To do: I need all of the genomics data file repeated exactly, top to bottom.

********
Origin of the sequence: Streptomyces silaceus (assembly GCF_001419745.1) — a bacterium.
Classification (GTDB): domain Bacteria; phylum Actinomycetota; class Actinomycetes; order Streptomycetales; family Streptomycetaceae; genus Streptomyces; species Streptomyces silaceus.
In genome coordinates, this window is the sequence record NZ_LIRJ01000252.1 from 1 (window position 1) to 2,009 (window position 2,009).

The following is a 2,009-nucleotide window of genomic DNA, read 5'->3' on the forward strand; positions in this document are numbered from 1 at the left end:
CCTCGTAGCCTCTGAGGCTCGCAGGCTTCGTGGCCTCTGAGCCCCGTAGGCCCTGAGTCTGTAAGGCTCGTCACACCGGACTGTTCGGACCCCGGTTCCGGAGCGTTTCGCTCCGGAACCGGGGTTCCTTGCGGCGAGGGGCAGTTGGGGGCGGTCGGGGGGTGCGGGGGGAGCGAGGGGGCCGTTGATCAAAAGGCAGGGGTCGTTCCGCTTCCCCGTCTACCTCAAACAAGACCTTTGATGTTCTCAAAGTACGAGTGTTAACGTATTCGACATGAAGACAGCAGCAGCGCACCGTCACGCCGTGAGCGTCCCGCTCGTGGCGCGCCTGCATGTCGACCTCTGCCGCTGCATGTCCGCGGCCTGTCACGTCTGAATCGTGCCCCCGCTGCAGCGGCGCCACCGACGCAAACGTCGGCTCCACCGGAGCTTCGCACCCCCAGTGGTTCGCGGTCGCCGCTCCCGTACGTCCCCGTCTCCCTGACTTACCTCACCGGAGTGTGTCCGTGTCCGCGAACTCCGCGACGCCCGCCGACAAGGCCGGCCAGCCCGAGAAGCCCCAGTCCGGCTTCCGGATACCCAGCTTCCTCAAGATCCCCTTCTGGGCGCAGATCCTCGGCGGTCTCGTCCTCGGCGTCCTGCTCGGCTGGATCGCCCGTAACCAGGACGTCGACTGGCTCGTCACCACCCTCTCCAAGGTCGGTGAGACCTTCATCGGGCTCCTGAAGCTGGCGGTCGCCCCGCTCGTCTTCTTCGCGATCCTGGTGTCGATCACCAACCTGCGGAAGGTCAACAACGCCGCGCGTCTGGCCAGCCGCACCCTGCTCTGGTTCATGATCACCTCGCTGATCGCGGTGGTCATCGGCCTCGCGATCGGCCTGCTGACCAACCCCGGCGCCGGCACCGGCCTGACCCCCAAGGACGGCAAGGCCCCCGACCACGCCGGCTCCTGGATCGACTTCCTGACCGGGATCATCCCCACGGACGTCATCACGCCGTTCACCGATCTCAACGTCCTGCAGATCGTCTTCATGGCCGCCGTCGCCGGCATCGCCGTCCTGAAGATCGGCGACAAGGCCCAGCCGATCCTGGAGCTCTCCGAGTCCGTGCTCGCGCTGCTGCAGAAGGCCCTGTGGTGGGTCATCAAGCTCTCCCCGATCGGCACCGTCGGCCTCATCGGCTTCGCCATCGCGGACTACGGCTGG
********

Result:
Origin of the sequence: Streptomyces silaceus (assembly GCF_001419745.1) — a bacterium.
Classification (GTDB): domain Bacteria; phylum Actinomycetota; class Actinomycetes; order Streptomycetales; family Streptomycetaceae; genus Streptomyces; species Streptomyces silaceus.
In genome coordinates, this window is the sequence record NZ_LIRJ01000252.1 from 1 (window position 1) to 2,009 (window position 2,009).

The following is a 2,009-nucleotide window of genomic DNA, read 5'->3' on the forward strand; positions in this document are numbered from 1 at the left end:
CCTCGTAGCCTCTGAGGCTCGCAGGCTTCGTGGCCTCTGAGCCCCGTAGGCCCTGAGTCTGTAAGGCTCGTCACACCGGACTGTTCGGACCCCGGTTCCGGAGCGTTTCGCTCCGGAACCGGGGTTCCTTGCGGCGAGGGGCAGTTGGGGGCGGTCGGGGGGTGCGGGGGGAGCGAGGGGGCCGTTGATCAAAAGGCAGGGGTCGTTCCGCTTCCCCGTCTACCTCAAACAAGACCTTTGATGTTCTCAAAGTACGAGTGTTAACGTATTCGACATGAAGACAGCAGCAGCGCACCGTCACGCCGTGAGCGTCCCGCTCGTGGCGCGCCTGCATGTCGACCTCTGCCGCTGCATGTCCGCGGCCTGTCACGTCTGAATCGTGCCCCCGCTGCAGCGGCGCCACCGACGCAAACGTCGGCTCCACCGGAGCTTCGCACCCCCAGTGGTTCGCGGTCGCCGCTCCCGTACGTCCCCGTCTCCCTGACTTACCTCACCGGAGTGTGTCCGTGTCCGCGAACTCCGCGACGCCCGCCGACAAGGCCGGCCAGCCCGAGAAGCCCCAGTCCGGCTTCCGGATACCCAGCTTCCTCAAGATCCCCTTCTGGGCGCAGATCCTCGGCGGTCTCGTCCTCGGCGTCCTGCTCGGCTGGATCGCCCGTAACCAGGACGTCGACTGGCTCGTCACCACCCTCTCCAAGGTCGGTGAGACCTTCATCGGGCTCCTGAAGCTGGCGGTCGCCCCGCTCGTCTTCTTCGCGATCCTGGTGTCGATCACCAACCTGCGGAAGGTCAACAACGCCGCGCGTCTGGCCAGCCGCACCCTGCTCTGGTTCATGATCACCTCGCTGATCGCGGTGGTCATCGGCCTCGCGATCGGCCTGCTGACCAACCCCGGCGCCGGCACCGGCCTGACCCCCAAGGACGGCAAGGCCCCCGACCACGCCGGCTCCTGGATCGACTTCCTGACCGGGATCATCCCCACGGACGTCATCACGCCGTTCACCGATCTCAACGTCCTGCAGATCGTCTTCATGGCCGCCGTCGCCGGCATCGCCGTCCTGAAGATCGGCGACAAGGCCCAGCCGATCCTGGAGCTCTCCGAGTCCGTGCTCGCGCTGCTGCAGAAGGCCCTGTGGTGGGTCATCAAGCTCTCCCCGATCGGCACCGTCGGCCTCATCGGCTTCGCCATCGCGGACTACGGCTGG